Before I go on and explain my take on cheap logo design, I should first say that there’s no set value to any kind of logo design. The price varies greatly from client to client, designer to designer, and can usually be determined with these few points in mind:
- Designer experience.
- How much a client values their brand.
- The projected timeline and process to create the logo.
A great way to establish the cost of a logo design is to receive a custom quote from a designer whose style you feel can best achieve your goals. If it’s not me, I recommend other designers to potential clients, but I won’t send them to online crowd-sourcing companies or logo-to-go businesses—which are about as professional as they sound.
Cheap Logo Design vs. Professional Logo Design
So why shouldn’t a client go to Fiverr for their infamous $5 logos? Aside from the increasingly bad reviews they’re receiving, consider what you actually buy for $5.
Is your company’s brand only worth the price of a premium cup of coffee?
For some, maybe. That’s why determining how much a client values their brand is a key factor in establishing cost—ultimately an investment. Though, if a client is okay with whatever logo they can get for $5, then Fiverr or a similar business may be what they’re looking for. But what they may not realize is that it can really end up costing them a lot more than they paid to begin with. How about losing new business?
Is your logo costing you potential business?
Consider these factors that surround a possible customer’s perception of a business:
- How credible is the business?
- Are they established?
- Are they worth what they’re charging?
- Do they offer better products and services than their competitors?
These are just a few things customers consider before reaching a decision, but you get the idea. Your logo is what people think about you before they know you. In many ways, it’s your company’s first impression—which needs to be a good impression. The logo should at least form positive answers to those questions and a professional logo designer can help with that.
Look at these two examples of logos. Which one makes you feel more confident about doing business with them?
Creating the proper logo is very important for developing new business. If you can confidently answer yes to these questions, then you may already have an effective logo:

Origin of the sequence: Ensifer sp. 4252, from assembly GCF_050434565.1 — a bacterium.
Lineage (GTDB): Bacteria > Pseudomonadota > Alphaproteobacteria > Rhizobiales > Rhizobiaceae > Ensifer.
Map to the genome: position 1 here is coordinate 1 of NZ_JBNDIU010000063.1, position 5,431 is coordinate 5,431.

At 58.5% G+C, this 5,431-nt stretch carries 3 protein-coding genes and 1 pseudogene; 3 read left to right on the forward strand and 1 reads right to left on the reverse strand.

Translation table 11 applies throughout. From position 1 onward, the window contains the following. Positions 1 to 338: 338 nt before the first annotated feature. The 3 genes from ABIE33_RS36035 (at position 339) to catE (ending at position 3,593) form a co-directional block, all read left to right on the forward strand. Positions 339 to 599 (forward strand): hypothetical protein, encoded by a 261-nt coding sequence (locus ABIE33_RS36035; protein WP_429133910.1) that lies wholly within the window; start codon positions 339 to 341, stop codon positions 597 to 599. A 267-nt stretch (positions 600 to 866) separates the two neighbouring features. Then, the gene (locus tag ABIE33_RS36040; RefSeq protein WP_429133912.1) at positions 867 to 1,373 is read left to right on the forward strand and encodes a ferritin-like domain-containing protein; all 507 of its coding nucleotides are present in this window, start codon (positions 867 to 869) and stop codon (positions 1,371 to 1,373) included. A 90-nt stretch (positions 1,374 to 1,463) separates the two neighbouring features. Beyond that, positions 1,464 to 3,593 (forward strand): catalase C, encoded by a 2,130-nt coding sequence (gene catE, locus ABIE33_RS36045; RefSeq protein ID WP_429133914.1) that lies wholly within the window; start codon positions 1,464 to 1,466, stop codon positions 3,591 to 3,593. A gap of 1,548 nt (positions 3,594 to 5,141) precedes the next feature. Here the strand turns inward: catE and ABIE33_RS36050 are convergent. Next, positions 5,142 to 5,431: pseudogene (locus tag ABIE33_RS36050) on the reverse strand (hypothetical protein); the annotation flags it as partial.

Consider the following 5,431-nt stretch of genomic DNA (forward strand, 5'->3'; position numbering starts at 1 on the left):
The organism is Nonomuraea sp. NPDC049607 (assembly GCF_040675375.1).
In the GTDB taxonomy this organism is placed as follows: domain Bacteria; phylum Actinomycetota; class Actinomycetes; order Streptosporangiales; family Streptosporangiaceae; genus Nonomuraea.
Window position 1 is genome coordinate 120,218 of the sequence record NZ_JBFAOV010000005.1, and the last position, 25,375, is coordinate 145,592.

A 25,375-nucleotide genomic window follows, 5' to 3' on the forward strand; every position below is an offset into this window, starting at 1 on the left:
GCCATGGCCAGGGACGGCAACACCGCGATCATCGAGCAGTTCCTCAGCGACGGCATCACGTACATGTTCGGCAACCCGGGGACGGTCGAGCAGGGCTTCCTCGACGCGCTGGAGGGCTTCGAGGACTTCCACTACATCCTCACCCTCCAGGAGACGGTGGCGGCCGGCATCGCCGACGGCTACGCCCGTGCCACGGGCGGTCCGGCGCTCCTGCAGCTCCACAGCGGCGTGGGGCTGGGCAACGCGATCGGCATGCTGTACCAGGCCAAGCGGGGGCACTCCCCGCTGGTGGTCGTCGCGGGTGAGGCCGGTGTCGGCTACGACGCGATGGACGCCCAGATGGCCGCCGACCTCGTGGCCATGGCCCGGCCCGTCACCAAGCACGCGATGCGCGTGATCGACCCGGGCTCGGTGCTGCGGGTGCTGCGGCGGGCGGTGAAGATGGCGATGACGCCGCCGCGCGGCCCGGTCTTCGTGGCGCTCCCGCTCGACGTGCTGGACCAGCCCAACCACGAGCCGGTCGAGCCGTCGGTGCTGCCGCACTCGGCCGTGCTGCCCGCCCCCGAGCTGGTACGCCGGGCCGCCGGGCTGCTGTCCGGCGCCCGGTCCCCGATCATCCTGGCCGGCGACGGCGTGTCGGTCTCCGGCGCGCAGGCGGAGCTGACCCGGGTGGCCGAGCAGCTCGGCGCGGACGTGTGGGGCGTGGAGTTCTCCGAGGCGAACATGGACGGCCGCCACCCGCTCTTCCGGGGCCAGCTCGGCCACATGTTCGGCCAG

- Does my logo represent my company’s culture well?
- Is it professional, memorable, legible, and unique?
- Can the logo be reproduced in many different ways?
The process involved to create an appropriate and effective logo should not cost as much as your lunch. Though, in some cases, you may get lucky. Most professional logo designers go through the following steps for developing a logo:
- Design Brief: A detailed look into the client’s business and what the company’s brand should say to its target audience.
- Research & Discovery: Industry related research to establish a foundation for ideas.
- Inspiration: Review of current trends to avoid and successful design characteristics of others in the company’s industry.
- Conceptualize & Design: Sketch concepts and begin designing the logo.
- Pause & Reflect: Reflect on their concepts and revise to improve their designs.
- Presentation: Prepare visual mockups of the client’s logo options for their approval or to make revisions.
- Finalize: Once a logo is approved, prepare all the logo variations and files.
You can bet if you’re paying $5 for a logo, this process is not being done—at least not thoroughly.
What do you think?
How much have you paid for a logo before? Do you feel the cost was fair for the quality of work you received? Share your thoughts below!
If you’re not sure if your logo is effective enough or would like to receive a proposal for a new logo, please contact me. I’d be glad to help! Or you can review my portfolio for some examples of the work I do.
Although the “Tree Doctor” art breaks every possible rule of a logo, to be honest I would feel a lot more confident doing business with them, than with the “Mason landscape design”. The “Mason” looks like any other free clip art logo out there. It’s cold and it has no personality in it.
But from the “Tree Doctor” I can already feel their personal friendly approach. They probably created that logo themselves, and wanted to take extra care of it, just like they do in their business. Adding all those elements might look like a lot of bells and whistles, but from that small lotus flower I can already expect to hire a caring person with a feminine touch. She might not be a graphic designer, but I can bet she is very honest and determined in the job she does.
Good point, Alexandrova! There is much to be said about how a logo makes the viewer feel. Design principles aside, the emotions a logo evokes in the viewer is far more powerful than any visual trends.
Thanks for sharing!